People in Canada carrying out online stock trading in US stocks would have noticed gains made by the US stock markets.


Positivity Continues at Wall Street


Wall Street has remained positive for the third straight day on Thursday, the last day in June. It has to do with the great buying mood of investors. These gains cemented the feeling that the market has rebounded from the steep decline it experienced for a short period following the results of the Brexit referendum.


Dow Jones closed at 17,929.99, gaining 235.31 points, equivalent to 1.3%. NASDAQ closed at 4,842.67, and gained 63.43 points, 1.3%. The Standard & Poor 500 index gained 1.4% or 28.09 points to end at 2,098.86. There was a rise in US bond prices though, which probably indicated that many of the investors continued to be cautious regarding the long-term implications of the Brexit vote. The 10-year Treasury note yield, however, fell to 1.47%.


Modest gains were experienced by the stock market. In the period from April-June, the S&P 500 index could add 1.9% with a significant part of the greatest gains coming from the energy stocks. These benefited from the rebounding of the oil prices. Telecom and utilities companies also posted gains, and these stocks became attractive as the bond yields experienced a decline. In the whole year thus far, the S&P 500 index has risen 2.7%. The Dow could gain 1.4% in the second quarter and has risen 2.9% this year while the NASDAQ lost 0.6% in Q2 and has been down 3.3% in the first half of this year.


Factors Contributing to the Positivity


There can be many factors contributing to this generally positive response, once you analyze the various traits that marked Thursday:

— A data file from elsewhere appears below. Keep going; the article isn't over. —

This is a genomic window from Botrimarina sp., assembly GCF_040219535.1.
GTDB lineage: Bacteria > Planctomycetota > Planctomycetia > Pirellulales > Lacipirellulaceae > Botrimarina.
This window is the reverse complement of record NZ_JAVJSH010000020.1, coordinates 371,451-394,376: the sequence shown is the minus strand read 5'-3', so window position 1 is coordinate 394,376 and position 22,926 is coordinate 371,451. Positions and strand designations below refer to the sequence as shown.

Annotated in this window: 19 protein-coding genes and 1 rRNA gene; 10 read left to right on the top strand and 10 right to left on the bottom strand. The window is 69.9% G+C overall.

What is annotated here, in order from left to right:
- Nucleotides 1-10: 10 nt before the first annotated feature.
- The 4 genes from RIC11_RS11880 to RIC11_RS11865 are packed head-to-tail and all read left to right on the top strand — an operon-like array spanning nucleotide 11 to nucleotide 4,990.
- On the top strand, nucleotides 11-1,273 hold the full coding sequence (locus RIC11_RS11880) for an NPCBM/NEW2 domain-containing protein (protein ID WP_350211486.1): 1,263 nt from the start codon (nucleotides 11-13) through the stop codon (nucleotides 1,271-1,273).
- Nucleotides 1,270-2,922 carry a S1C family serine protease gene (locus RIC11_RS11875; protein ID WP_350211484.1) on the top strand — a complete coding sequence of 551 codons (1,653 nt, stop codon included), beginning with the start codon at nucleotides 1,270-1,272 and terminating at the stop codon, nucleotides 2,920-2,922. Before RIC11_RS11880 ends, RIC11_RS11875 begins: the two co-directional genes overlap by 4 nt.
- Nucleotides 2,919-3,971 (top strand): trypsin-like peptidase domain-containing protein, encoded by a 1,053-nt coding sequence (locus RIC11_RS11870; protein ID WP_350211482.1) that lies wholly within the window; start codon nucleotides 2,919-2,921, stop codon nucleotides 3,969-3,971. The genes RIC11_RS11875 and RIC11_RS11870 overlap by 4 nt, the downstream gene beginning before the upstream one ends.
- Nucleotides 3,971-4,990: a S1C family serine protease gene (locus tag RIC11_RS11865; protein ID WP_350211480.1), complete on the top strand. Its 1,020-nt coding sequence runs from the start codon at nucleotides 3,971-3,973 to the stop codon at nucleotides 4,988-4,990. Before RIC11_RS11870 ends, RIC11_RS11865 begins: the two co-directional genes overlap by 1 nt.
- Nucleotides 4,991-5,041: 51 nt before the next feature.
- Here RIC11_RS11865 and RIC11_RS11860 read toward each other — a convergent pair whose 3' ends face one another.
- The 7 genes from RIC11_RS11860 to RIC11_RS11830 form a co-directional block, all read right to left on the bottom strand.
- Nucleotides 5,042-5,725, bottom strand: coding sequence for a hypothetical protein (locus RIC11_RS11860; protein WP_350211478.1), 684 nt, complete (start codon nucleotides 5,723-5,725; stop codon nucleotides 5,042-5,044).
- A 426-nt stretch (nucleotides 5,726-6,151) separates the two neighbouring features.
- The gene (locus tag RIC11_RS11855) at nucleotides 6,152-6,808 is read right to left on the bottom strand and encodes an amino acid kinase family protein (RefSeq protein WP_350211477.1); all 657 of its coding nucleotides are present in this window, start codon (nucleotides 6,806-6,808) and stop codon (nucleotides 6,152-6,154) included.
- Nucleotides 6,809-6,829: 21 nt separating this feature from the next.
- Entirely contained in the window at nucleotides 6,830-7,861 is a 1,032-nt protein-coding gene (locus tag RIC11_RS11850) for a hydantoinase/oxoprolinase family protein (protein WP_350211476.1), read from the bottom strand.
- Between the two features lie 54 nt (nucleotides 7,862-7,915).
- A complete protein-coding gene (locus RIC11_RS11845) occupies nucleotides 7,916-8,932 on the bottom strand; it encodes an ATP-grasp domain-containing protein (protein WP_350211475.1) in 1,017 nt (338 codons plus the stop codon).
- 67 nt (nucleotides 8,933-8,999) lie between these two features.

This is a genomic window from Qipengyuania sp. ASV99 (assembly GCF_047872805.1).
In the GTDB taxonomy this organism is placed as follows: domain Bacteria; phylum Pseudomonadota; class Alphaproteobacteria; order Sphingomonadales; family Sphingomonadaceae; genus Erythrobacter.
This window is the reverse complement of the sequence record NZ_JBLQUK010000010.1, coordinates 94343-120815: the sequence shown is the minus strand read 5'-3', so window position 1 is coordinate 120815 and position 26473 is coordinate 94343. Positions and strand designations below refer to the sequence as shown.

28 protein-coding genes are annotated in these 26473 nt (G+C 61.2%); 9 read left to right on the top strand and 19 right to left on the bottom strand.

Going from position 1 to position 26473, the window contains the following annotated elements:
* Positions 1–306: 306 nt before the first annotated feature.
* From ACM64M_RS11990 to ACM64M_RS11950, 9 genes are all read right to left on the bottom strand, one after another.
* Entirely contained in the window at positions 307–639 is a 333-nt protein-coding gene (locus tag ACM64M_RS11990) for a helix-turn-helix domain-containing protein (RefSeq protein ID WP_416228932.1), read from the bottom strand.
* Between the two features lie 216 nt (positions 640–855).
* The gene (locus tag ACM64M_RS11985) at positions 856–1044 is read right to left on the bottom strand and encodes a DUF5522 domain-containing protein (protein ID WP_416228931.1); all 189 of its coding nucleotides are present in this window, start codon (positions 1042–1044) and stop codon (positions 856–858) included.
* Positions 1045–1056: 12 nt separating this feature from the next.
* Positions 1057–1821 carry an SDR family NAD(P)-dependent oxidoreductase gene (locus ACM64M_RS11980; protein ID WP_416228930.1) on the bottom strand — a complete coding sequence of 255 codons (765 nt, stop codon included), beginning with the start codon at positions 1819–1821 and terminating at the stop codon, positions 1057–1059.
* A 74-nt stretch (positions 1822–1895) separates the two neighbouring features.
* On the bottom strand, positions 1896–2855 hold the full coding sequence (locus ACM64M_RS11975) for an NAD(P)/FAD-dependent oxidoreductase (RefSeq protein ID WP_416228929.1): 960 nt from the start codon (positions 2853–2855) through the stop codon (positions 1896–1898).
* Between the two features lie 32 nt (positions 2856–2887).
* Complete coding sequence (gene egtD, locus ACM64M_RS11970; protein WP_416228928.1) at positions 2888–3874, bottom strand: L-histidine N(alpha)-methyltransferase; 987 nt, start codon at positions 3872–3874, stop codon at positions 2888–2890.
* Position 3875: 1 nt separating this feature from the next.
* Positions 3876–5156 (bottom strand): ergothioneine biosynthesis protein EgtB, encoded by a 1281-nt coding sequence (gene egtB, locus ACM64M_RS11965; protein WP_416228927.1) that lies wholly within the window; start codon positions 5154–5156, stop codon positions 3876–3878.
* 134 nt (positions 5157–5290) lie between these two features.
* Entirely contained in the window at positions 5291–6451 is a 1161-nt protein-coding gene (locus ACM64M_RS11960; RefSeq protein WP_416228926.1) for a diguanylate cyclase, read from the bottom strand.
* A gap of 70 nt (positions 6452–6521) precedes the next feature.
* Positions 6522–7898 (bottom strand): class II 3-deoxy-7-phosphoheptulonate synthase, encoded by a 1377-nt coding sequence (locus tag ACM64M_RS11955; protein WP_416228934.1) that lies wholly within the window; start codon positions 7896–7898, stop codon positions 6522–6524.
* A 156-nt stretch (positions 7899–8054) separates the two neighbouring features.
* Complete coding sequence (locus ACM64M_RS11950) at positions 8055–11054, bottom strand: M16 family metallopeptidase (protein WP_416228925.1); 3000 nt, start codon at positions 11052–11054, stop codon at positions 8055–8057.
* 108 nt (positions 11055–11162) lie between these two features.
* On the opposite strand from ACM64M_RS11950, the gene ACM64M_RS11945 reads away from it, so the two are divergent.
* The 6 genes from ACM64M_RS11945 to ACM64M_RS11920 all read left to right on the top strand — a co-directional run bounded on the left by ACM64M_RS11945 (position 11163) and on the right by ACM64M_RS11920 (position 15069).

• In fact, trading was sluggish to start with but it was only by midmorning that the rallying began, which would suggest that investors gradually began to put their Brexit worries behind and strengthen their resolve.
  • However, the fact that the prices of US bonds also rose along with stocks probably indicates that there are nervous investors overseas and are therefore seeking solace in the relative safety that bonds offer even as others seek to benefit from the rising US stocks.
  • Another factor could be the fact that there were more than 60% of the S&P 500 stocks with a dividend yield greater than what you’d find in the 10-year US Treasury, which gives investors a strong argument to buy stocks since bond yields fell.


Finally, European markets also continued to rebound from the earlier Brexit-induced two-day slump. The FTSE in UK rose 2.3%. With the pound dropping, the British stock market has been able to recoup its losses since it favors big multinational company earnings. CAC 40 in France rose 1% while Germany’s DAX rose 0.7%.


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